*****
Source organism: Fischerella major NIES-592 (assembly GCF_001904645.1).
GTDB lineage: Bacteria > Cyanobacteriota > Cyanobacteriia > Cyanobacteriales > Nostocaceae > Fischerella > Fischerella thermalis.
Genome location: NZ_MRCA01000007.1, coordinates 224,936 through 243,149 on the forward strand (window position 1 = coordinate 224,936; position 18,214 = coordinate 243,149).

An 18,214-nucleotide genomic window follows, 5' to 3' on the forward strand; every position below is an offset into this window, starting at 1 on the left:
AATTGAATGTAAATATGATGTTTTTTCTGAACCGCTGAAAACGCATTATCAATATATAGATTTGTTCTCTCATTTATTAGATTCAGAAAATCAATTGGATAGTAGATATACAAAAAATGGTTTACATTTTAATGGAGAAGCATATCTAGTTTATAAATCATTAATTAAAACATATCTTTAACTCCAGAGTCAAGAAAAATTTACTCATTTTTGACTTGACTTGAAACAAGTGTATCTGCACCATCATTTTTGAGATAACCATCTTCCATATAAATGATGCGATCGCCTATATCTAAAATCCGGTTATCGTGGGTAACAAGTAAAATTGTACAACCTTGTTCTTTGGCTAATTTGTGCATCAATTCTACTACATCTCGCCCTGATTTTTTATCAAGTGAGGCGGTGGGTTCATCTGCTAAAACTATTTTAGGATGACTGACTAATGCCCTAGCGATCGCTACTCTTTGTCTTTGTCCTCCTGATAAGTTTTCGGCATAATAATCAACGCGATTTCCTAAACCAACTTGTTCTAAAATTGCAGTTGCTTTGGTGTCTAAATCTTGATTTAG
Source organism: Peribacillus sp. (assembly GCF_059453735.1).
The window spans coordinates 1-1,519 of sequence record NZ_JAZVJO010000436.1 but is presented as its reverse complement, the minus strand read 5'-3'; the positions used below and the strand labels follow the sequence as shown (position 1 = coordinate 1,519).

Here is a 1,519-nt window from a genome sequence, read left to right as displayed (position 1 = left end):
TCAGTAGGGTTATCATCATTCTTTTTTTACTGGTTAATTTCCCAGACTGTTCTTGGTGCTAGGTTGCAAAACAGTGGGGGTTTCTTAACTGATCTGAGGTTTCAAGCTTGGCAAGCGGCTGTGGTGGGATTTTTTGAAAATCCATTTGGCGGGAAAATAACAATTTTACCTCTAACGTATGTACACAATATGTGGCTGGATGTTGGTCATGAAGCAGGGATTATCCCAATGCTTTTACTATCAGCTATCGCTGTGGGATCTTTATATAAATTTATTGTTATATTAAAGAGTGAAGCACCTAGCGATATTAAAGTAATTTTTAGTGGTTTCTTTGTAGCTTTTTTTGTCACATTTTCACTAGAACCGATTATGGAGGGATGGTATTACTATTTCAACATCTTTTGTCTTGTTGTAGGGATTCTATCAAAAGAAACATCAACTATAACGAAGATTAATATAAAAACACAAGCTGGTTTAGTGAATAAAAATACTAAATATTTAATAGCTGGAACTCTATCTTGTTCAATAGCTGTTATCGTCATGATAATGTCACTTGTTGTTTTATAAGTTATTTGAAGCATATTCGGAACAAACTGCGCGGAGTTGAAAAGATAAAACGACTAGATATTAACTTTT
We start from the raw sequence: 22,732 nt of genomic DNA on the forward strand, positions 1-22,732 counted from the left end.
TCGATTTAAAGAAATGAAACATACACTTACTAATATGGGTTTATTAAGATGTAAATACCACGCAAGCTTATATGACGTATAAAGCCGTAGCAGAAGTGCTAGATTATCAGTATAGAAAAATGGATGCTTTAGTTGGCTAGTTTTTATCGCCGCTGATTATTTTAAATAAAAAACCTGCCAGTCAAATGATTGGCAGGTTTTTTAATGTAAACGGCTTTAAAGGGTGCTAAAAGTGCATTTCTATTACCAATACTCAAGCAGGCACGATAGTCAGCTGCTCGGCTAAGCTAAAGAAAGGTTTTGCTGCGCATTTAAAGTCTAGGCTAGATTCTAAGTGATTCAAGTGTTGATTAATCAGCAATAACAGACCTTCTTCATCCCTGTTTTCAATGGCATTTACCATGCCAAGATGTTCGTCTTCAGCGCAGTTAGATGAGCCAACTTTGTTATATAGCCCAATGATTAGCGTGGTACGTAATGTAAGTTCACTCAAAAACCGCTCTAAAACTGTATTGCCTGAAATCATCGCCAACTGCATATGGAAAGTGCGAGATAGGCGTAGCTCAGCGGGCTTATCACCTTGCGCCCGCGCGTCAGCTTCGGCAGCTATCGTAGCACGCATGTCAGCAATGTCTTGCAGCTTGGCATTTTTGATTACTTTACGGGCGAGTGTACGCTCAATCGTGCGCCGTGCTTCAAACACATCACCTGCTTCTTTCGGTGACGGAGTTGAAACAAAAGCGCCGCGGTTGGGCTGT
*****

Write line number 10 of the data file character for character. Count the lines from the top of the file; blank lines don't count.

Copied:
We start from the raw sequence: 22,732 nt of genomic DNA on the forward strand, positions 1-22,732 counted from the left end.